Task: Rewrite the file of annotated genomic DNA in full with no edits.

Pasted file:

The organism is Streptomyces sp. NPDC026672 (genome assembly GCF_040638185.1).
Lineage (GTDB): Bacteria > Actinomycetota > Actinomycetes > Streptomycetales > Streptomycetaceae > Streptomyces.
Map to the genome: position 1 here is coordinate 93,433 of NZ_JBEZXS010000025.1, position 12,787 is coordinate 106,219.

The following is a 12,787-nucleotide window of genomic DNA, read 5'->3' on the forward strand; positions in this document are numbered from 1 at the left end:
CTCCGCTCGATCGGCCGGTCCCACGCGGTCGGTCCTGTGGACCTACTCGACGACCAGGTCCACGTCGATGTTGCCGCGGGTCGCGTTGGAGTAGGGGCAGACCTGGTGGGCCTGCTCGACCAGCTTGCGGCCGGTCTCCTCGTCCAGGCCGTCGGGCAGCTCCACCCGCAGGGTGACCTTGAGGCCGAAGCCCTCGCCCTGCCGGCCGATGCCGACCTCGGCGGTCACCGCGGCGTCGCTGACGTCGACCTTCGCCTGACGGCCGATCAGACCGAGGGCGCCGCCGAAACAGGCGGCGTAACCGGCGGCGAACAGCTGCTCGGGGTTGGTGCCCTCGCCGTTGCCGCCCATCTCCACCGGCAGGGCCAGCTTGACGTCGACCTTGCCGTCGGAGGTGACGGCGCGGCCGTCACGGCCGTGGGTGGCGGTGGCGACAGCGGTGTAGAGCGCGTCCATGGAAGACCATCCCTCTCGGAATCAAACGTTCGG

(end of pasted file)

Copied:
The organism is Streptomyces sp. NPDC026672 (genome assembly GCF_040638185.1).
Lineage (GTDB): Bacteria > Actinomycetota > Actinomycetes > Streptomycetales > Streptomycetaceae > Streptomyces.
Map to the genome: position 1 here is coordinate 93,433 of NZ_JBEZXS010000025.1, position 12,787 is coordinate 106,219.

The following is a 12,787-nucleotide window of genomic DNA, read 5'->3' on the forward strand; positions in this document are numbered from 1 at the left end:
CTCCGCTCGATCGGCCGGTCCCACGCGGTCGGTCCTGTGGACCTACTCGACGACCAGGTCCACGTCGATGTTGCCGCGGGTCGCGTTGGAGTAGGGGCAGACCTGGTGGGCCTGCTCGACCAGCTTGCGGCCGGTCTCCTCGTCCAGGCCGTCGGGCAGCTCCACCCGCAGGGTGACCTTGAGGCCGAAGCCCTCGCCCTGCCGGCCGATGCCGACCTCGGCGGTCACCGCGGCGTCGCTGACGTCGACCTTCGCCTGACGGCCGATCAGACCGAGGGCGCCGCCGAAACAGGCGGCGTAACCGGCGGCGAACAGCTGCTCGGGGTTGGTGCCCTCGCCGTTGCCGCCCATCTCCACCGGCAGGGCCAGCTTGACGTCGACCTTGCCGTCGGAGGTGACGGCGCGGCCGTCACGGCCGTGGGTGGCGGTGGCGACAGCGGTGTAGAGCGCGTCCATGGAAGACCATCCCTCTCGGAATCAAACGTTCGG